FIN-88 M “Pohjantähti” (“North Star”)
HISTORY. The boat was probably manufactured in Denmark in 1976 or 1977. The manufacturer was Spunkboat, the model Mk 1; the boat had a main and a drifter. The hull had OOH01 painted on it and the mainsail had number 8 on it. The boat was bought from Sweden in November 2000 where it stood next to a garage. As a buyer I went to see a fibreglass boat with my brother who was meant to hold me back with the sales. It turned out that he liked the Fleuret more than I did and he played an important role in me deciding to buy the boat. We were brothers who’d been racing all our lives, he was already thinking about races we could take part in with this boat. We knew Ib Pors Nielsen as a designer of other trimarans, such as Supernova and Pinta. The Fleuret resembled both. It was easy to sail with by yourself, and at races we were two or three persons. The boat was sold in 2011 because I grew tired of drinking my morning coffee in rain at overnight races and because the boat equipment was already on a good level.

The Fleuret is an ELASTIC boat which can be taken down to pieces and assembled. In the first years it took a lot of patience. You couldn’t know for sure if the thing would stay in one piece. I kept a constant eye on the fibreglass surfaces and aluminium cross booms. The leeward side hull (ama) cut directly through waves and the main hull bounced up and down. But it was also interesting to get to adjust the angle the side hulls had ploughing through waves. Every time you wanted to trim the boat you had to think carefully whether to tighten something up or loosen it. The Fleuret made one appreciate the designer.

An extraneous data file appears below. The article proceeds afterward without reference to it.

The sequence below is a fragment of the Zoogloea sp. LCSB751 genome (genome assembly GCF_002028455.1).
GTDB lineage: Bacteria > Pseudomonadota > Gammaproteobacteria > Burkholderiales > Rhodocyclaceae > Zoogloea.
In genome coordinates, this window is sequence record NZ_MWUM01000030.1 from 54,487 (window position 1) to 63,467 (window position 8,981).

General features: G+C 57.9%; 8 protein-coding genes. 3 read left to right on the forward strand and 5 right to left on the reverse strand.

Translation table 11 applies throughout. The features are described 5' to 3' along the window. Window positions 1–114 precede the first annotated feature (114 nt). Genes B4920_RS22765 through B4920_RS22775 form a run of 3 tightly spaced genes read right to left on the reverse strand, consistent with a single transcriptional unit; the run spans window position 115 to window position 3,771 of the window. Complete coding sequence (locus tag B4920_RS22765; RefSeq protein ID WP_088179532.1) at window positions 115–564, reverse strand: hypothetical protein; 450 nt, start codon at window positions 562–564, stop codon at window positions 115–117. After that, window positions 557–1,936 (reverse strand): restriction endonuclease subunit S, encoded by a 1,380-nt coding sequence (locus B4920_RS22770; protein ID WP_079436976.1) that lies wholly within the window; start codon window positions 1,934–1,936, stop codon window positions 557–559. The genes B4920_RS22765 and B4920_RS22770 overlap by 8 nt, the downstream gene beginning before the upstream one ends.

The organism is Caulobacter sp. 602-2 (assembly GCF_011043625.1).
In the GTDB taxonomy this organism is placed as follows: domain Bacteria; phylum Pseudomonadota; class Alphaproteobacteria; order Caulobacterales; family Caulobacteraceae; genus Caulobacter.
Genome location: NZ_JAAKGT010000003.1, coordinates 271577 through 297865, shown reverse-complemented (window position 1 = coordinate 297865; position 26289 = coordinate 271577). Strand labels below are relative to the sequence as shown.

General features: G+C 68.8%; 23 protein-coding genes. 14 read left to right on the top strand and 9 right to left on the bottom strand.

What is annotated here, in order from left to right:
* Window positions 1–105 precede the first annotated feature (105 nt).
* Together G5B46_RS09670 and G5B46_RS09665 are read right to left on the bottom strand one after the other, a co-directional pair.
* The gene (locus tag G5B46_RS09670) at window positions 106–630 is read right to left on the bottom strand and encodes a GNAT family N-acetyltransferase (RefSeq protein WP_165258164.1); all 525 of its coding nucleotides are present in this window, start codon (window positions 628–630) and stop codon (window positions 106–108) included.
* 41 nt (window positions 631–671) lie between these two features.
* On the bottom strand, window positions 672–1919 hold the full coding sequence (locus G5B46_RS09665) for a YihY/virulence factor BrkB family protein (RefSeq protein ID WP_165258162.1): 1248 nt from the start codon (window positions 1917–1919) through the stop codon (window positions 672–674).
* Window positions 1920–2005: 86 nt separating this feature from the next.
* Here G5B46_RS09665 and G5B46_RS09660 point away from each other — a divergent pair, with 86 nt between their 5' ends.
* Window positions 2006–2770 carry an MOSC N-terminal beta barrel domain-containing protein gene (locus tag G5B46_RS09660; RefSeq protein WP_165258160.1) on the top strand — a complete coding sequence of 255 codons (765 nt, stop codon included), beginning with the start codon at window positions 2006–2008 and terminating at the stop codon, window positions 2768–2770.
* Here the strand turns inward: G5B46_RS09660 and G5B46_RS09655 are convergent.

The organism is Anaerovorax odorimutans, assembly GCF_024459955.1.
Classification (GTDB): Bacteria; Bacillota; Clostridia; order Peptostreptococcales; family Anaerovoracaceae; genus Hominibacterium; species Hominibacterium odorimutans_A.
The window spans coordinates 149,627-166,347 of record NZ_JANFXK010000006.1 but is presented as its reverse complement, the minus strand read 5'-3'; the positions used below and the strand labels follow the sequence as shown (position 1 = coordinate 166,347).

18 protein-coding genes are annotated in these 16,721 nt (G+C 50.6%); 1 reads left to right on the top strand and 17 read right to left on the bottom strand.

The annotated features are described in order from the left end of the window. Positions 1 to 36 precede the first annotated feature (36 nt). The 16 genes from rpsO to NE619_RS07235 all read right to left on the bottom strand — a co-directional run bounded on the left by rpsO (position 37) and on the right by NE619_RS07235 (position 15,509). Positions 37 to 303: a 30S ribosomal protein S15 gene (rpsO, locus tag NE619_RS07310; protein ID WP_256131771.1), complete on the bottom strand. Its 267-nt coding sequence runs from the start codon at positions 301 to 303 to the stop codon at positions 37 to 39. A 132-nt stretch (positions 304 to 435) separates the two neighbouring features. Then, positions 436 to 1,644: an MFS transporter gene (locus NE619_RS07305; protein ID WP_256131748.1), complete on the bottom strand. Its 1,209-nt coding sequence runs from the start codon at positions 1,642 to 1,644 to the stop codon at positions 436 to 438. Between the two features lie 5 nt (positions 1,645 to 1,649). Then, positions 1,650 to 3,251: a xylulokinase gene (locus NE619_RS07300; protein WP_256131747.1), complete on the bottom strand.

The KEEL caused headache at first because we thought it wasn’t big enough for an optimal close hauled course. We thought you’d had to have a speed of at least 8 kn to have lifting power in the keel. Later we noticed that this was not something to worry about. We once took part in a race in Helsinki. Our guiding principle was to take the shortest possible route to the finishing line. After the start we looked back and wondered why the other boats weren’t following us. At that moment we noticed we were going above a salmon net which had been tied to a nearby islet with thick cables. Thump, thump… we managed to get across without damage. Thanks to a lifting keel and rudder we didn’t lose our placing and our ability to read the map couldn’t be doubted.